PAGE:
Surge suppressors

Bob Drzyzgula bob at
Fri Nov 1 15:16:52 PST 2002

On Fri, Nov 01, 2002 at 04:52:13PM -0500, Robert G. Brown wrote:
> I'm trying to understand that.  Are they saying you can't use a
> 20A-rated receptacle on a 15A, 14Ga wire circuit?  I'd have thought it
> was the exact opposite, that it has to be at LEAST 15 (just like the 40
> A circuit needs a receptacle that is at LEAST 40).  

It isn't a capacity/rating issue, it's a plug-coding
issue. If a device is likely to require more current than
can be safely drawn from a standard 15A circuit, it is
supposed to have one of those plugs with one horizontal and
one vertical contact.  This prevents you from plugging it
into a 15A outlet, which doesn't have the provision for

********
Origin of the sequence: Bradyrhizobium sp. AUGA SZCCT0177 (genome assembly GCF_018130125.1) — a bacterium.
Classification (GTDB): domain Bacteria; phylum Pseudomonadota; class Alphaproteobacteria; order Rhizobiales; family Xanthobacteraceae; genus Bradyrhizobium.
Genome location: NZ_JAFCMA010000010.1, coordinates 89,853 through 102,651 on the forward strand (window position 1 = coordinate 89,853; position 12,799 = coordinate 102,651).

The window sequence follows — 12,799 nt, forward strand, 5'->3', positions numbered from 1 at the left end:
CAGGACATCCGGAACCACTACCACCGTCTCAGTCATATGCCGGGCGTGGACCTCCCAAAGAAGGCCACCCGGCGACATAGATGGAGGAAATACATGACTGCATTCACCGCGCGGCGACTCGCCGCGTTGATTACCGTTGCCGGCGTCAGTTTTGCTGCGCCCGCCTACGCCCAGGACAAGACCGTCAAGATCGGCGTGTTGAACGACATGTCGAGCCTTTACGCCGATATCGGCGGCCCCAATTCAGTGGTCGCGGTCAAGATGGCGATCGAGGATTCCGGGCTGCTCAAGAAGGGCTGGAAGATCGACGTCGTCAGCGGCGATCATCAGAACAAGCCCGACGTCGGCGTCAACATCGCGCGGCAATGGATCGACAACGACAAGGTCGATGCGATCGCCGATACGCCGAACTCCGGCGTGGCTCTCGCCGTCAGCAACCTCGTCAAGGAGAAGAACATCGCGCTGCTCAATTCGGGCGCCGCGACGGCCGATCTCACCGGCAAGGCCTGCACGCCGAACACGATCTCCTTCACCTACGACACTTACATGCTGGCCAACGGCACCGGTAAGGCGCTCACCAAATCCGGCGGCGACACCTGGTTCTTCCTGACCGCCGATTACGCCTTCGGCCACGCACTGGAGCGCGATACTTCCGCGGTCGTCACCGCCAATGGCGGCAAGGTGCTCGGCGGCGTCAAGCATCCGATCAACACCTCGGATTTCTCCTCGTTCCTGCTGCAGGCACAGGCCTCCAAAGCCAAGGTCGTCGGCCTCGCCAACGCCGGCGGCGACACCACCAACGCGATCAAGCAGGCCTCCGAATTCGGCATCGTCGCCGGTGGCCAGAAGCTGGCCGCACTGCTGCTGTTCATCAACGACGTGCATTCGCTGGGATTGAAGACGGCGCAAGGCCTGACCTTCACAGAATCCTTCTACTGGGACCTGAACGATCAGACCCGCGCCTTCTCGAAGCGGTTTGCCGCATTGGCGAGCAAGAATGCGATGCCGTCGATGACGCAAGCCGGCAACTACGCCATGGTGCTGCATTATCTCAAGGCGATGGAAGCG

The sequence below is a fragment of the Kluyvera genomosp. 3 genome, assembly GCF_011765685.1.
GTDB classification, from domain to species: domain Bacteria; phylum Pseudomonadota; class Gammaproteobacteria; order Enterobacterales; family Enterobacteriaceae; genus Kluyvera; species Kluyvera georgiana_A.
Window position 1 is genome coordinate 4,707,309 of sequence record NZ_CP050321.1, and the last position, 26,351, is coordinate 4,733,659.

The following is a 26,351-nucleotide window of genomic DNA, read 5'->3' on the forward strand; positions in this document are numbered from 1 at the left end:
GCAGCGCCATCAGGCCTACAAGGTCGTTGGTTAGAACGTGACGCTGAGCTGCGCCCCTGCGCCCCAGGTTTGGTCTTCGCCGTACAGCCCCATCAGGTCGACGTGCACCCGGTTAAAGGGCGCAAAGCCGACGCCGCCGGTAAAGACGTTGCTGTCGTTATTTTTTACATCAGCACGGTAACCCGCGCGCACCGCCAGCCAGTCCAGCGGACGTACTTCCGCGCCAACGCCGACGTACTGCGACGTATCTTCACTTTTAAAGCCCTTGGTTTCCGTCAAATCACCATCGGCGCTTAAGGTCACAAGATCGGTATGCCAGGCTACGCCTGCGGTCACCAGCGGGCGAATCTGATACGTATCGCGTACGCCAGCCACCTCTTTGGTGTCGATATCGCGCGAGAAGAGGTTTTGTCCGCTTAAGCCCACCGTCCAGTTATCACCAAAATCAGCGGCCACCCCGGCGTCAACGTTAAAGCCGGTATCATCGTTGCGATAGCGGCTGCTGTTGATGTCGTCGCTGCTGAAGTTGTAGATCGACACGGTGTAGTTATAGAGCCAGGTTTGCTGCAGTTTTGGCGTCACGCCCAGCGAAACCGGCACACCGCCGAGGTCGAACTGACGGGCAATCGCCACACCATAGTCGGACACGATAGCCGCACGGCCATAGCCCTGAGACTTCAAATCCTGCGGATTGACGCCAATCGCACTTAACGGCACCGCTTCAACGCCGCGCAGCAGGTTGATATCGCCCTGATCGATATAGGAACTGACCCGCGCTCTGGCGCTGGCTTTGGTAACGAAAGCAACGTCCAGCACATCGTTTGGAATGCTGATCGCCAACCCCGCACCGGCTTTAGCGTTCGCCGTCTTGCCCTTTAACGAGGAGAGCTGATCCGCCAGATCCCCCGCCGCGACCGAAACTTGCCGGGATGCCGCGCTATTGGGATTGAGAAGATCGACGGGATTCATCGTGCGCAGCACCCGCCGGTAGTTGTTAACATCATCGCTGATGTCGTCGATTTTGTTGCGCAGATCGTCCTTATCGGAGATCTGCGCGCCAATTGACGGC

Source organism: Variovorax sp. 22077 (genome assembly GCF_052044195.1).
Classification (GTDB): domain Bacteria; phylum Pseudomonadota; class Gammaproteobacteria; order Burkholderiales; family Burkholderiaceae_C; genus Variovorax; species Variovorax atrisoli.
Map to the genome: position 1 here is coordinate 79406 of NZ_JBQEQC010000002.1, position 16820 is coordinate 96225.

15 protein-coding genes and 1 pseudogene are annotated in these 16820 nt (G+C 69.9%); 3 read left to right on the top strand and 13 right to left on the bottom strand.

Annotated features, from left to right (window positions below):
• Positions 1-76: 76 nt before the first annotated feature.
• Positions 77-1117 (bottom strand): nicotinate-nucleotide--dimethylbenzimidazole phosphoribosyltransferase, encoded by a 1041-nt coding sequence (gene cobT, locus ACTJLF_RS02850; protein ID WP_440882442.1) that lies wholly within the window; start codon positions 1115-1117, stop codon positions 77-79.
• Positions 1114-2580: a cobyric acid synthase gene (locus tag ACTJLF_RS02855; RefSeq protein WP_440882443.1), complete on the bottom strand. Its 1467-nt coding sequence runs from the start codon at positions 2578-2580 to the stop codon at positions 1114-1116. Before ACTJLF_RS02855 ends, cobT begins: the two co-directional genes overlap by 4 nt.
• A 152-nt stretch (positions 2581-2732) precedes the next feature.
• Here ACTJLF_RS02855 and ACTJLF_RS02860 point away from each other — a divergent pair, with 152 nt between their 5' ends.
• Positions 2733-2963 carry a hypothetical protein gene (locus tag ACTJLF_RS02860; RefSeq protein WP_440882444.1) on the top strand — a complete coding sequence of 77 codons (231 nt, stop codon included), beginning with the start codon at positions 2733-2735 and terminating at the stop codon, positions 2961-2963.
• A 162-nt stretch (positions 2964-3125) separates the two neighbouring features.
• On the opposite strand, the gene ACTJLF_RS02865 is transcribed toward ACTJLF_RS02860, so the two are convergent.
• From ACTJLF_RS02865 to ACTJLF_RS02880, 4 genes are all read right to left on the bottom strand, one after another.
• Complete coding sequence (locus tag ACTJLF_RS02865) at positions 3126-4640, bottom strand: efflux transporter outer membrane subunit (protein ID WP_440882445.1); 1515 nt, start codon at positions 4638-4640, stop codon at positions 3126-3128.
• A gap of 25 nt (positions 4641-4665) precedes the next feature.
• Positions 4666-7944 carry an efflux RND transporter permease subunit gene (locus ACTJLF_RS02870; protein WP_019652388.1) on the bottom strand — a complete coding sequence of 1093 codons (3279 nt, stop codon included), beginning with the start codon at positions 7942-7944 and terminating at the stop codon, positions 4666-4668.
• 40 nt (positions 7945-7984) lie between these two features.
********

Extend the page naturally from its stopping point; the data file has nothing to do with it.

that kind of plug.

> This is why I still just don't understand permitting a 15 A receptacle
> on a 20 A branch, where an 19 A sustained accidental overload (caused by
> e.g. a partial short circuit) could burn the receptacle without blowing
> the breaker.  I also don't understand the "not over" on the 15 A circuit
> rating for the same reason -- if 5 A receptacles existed and I used one
> on a 15 A circuit, I could critically overload it without blowing the
> breaker.  Whereas using a 20 A receptacle on a 15 A breaker, it just
> provides a greater margin of safety, the same as using 12 Ga wire for
> shorter runs than strictly necessary.
> Sigh.  Now I'm puzzled.  Any insight?

I belive that a "15A" outlet, e.g. a 5-15R, is designed to be able
to safely carry at least 20A. Again, it isn't a matter of what
will melt down the outlet's internal wiring, it's a matter of 
the hole pattern in the front of the outlet.

> BTW, did you find the code online (I'd love the URL) or do you have a
> paper copy.  IS the code online?

I believe that one has to pay for it; most people
buy interpretive/annotated versions from bookstores.


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